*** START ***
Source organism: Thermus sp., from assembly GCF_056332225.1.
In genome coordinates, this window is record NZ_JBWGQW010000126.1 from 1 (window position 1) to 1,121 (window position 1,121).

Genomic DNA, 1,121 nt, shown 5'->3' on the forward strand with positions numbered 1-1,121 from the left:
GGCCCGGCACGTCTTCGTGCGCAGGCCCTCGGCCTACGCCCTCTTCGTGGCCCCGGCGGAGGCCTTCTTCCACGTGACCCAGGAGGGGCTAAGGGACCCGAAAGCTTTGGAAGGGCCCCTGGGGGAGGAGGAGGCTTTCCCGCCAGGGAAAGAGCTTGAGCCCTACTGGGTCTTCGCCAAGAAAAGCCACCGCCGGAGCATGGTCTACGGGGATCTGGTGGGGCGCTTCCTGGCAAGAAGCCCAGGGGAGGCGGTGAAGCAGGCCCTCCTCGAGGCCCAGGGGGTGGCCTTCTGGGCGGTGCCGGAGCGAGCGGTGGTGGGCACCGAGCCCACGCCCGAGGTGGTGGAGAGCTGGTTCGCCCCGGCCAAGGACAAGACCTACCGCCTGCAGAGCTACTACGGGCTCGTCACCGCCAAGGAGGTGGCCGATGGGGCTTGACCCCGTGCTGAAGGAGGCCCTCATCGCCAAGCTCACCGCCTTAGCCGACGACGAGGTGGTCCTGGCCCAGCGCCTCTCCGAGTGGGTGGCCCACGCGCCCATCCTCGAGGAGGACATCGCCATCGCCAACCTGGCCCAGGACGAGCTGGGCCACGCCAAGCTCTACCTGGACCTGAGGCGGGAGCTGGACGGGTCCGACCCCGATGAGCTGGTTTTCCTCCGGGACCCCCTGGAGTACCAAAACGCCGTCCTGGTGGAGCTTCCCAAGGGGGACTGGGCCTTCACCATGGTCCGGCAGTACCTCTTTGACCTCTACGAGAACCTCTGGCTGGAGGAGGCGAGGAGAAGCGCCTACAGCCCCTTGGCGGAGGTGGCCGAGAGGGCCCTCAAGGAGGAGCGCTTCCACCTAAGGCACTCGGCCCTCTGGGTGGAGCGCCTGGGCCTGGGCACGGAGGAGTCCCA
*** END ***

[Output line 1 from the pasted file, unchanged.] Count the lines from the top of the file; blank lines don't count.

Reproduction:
Source organism: Thermus sp., from assembly GCF_056332225.1.